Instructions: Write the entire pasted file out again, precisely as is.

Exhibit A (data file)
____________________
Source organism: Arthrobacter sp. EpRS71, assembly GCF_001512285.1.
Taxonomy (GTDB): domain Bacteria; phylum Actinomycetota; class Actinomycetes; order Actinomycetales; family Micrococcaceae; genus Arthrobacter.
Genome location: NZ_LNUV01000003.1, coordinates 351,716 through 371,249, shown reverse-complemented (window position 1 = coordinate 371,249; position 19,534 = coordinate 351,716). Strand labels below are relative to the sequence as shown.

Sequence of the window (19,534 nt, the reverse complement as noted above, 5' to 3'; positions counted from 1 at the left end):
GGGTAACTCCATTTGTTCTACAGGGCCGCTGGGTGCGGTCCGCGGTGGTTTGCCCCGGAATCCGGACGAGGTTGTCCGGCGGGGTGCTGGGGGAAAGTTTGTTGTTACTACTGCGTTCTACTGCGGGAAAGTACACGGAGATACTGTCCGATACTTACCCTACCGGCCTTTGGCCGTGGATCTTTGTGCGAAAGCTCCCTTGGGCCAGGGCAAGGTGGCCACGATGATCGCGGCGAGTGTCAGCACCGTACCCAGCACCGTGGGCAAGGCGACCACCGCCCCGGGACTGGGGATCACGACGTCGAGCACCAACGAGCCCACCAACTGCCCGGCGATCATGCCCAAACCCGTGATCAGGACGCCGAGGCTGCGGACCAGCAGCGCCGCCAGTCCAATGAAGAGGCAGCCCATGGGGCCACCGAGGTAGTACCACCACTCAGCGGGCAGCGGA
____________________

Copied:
Source organism: Arthrobacter sp. EpRS71, assembly GCF_001512285.1.
Taxonomy (GTDB): domain Bacteria; phylum Actinomycetota; class Actinomycetes; order Actinomycetales; family Micrococcaceae; genus Arthrobacter.
Genome location: NZ_LNUV01000003.1, coordinates 351,716 through 371,249, shown reverse-complemented (window position 1 = coordinate 371,249; position 19,534 = coordinate 351,716). Strand labels below are relative to the sequence as shown.

Sequence of the window (19,534 nt, the reverse complement as noted above, 5' to 3'; positions counted from 1 at the left end):
GGGTAACTCCATTTGTTCTACAGGGCCGCTGGGTGCGGTCCGCGGTGGTTTGCCCCGGAATCCGGACGAGGTTGTCCGGCGGGGTGCTGGGGGAAAGTTTGTTGTTACTACTGCGTTCTACTGCGGGAAAGTACACGGAGATACTGTCCGATACTTACCCTACCGGCCTTTGGCCGTGGATCTTTGTGCGAAAGCTCCCTTGGGCCAGGGCAAGGTGGCCACGATGATCGCGGCGAGTGTCAGCACCGTACCCAGCACCGTGGGCAAGGCGACCACCGCCCCGGGACTGGGGATCACGACGTCGAGCACCAACGAGCCCACCAACTGCCCGGCGATCATGCCCAAACCCGTGATCAGGACGCCGAGGCTGCGGACCAGCAGCGCCGCCAGTCCAATGAAGAGGCAGCCCATGGGGCCACCGAGGTAGTACCACCACTCAGCGGGCAGCGGA